Category Archives: Kickstarter

When Orcs Are Real

I have come up against an interesting challenge this week.

As some of you will remember I am working on a Wild West game. I like to use anything I am working on to maximum effect. To this end I am happy to throw a bit of money at things as needed. Having the right tools for the job can make all the difference and being interested in game design does not make you a brilliant artist, page setter or professional writer.

As my setting is a real historical period there is plenty of public domain art and original photography so from an art perspective the challenge is not to get great art created it is more about gathering real images that tick all the right boxes, that fit the chapter contents and so on. Then it is about having a game art style and making sure all the art fits that style regardless of its original source. This is more graphic design or even photo editing rather than ‘art’. The undoubted king of this sort of image manipulation is Photoshop.

Page layout is one of those things that can make a game look professional or amateur. Along with the layout are things like cross referencing, tables of contents, a good index and other elements that make the rulebook easy to use at the game table. In a PDF that also includes bookmarks and layers for ease of printing. Scribus is a perfectly valid page layout application but InDesign is more feature rich.

So if you are going to buy Photoshop and InDesign than you may as well have CreativeSuite. So that was my first investment in the game.

I also bought some books on using Photoshop and Indesign as the best software in the world will do you no good if you don’t know how to use it.

No I come to the real challenge. I am of an age where we used to play Cowboy’s and Indians when we were young and Western films more often than not had ‘Indians’ or ‘Red Indians’ as the default villain. When we played Boot Hill the Apache were the default bad guys. At the time we didn’t give this a second thought.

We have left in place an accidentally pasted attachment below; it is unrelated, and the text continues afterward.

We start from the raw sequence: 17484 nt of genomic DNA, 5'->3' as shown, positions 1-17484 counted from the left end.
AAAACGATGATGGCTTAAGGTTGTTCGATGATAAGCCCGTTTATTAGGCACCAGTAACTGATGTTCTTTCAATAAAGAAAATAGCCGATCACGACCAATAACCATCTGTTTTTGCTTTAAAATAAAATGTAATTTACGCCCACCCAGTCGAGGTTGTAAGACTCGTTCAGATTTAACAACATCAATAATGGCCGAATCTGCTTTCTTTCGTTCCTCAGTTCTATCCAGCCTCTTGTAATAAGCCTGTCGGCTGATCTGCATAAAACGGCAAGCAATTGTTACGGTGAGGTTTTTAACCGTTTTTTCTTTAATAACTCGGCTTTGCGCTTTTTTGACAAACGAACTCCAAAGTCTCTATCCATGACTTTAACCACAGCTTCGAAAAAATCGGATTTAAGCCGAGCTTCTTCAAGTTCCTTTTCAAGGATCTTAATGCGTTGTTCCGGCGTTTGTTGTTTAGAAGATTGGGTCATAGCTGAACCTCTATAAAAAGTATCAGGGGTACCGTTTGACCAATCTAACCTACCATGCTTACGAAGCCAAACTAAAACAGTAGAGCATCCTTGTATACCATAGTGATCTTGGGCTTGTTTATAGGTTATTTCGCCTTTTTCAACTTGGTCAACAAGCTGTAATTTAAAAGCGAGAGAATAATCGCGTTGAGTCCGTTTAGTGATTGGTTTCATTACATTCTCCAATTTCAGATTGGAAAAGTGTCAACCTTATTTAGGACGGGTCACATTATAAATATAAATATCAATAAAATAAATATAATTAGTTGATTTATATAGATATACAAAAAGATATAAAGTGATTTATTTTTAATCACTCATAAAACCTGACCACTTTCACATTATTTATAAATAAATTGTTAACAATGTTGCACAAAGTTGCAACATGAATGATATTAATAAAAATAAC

Now when it comes to writing a game in this genre Native Americans are a real people and many of them will be role players. These real people are not the cardboard cut out ‘bad guys’ of the movies but a wide range of culturally individual nations. In gaming terms Native Americans are not simply the Orcs of a different genre, they are real people and often the ‘historical events’ behind many Hollywood movies have more than one interpretation!

One of the things I have struggled with writing up this game is not the game mechanics, they are easy, it was the setting. So to solve that problem I have employed a professional writer. He has experience of writing for Pathfinder amongst other RPGs so understood the needs of an RPG rulebook.

It was much harder than I had imagined to write about the Old West. I think part of the problem was that as I am British this is not my culture and not part of my history. I kind of knew in principle what I wanted but putting it into text was leading into cul-de-sac after cul-de-sac of bad text.